However, even though a low sale price itself is insufficient to overturn a sale, closer scrutiny will generally be given sales in which there is a substantial difference between the sale price and the fair value to determine whether there were legitimate causes for the low price such as a depressed or non-existent market, or whether the low price was caused by the secured party's failure to proceed in a commercially reasonable manner.

One relevant factor to be considered in determining whether the sale price was reasonable may be the price received *930 by the buyer of the collateral in a subsequent sale. A showing that the collateral was sold only a short time later, after little or no reconditioning or cleaning, at a substantially or disproportionately higher price may strongly imply that the secured party failed to receive a fair price for the collateral. See Mercantile Financial Corp. v. Miller (E.D.Pa. 1968), 292 F. Supp. 797, 7 UCC Rep. 402.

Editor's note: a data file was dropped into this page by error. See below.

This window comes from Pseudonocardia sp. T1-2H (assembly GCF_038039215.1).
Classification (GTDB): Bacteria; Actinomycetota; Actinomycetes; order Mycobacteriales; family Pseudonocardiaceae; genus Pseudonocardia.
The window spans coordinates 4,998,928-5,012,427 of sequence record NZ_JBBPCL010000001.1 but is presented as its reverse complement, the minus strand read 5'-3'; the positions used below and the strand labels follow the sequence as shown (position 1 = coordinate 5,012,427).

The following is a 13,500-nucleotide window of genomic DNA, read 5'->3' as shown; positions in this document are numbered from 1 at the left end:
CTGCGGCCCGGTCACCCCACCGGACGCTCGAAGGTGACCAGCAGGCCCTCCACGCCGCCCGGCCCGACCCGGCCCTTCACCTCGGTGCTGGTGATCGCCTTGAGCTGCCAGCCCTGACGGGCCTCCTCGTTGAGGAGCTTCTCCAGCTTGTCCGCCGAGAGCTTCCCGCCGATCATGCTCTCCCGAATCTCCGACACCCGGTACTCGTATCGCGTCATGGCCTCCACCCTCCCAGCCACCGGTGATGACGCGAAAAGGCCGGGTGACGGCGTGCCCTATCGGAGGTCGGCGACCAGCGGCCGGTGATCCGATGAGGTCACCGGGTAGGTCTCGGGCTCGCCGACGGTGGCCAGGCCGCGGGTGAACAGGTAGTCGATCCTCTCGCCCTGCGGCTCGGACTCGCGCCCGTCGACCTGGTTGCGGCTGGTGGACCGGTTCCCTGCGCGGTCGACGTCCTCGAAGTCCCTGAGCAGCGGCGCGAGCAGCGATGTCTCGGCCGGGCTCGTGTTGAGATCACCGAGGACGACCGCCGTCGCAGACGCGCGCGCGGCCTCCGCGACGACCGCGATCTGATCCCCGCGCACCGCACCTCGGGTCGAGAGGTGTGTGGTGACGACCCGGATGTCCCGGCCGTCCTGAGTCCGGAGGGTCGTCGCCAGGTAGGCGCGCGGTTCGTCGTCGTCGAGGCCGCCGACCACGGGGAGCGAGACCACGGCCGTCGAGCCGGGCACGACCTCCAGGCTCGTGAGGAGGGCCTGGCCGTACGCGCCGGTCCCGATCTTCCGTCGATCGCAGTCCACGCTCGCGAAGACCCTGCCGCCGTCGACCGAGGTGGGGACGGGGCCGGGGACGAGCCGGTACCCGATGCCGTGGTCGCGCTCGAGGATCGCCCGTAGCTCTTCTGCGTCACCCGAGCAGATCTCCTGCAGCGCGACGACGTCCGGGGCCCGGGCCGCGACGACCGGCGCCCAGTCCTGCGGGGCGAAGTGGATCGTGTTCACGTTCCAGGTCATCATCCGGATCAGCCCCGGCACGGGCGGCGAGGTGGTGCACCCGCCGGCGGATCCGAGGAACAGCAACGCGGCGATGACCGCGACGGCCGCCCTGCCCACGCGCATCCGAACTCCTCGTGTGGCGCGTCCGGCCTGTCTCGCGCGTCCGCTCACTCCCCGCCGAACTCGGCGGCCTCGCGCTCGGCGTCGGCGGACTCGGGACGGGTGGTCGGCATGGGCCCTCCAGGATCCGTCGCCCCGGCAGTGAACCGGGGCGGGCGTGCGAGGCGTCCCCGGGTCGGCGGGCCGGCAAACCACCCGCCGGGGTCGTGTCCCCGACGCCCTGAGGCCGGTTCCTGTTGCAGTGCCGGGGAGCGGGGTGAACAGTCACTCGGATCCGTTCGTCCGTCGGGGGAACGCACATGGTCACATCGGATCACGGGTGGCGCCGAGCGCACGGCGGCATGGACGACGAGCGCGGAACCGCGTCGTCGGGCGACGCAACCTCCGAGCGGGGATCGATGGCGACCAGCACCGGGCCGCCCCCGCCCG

Another factor which may be relevant is whether the collateral is sold on a retail or wholesale market. It is certainly true that a retail sale of goods will in most cases command a much higher price. However, a retail sale will usually generate considerably more expenses, such as reconditioning expenses, advertising expenses and sales commissions, insurance costs, etc., and usually will take much longer to consummate. This in turn may result in higher storage expenses and a higher interest accrual under the original obligation. Therefore, a sale to a dealer on the wholesale market will probably be the more reasonable approach in most cases. Sales to a dealer also seem to be suggested by UCC § 9-504 and the Official Comments to that section (which suggest that a private sale will be preferable in many cases) and also by Official Comment 2, to UCC § 9-507: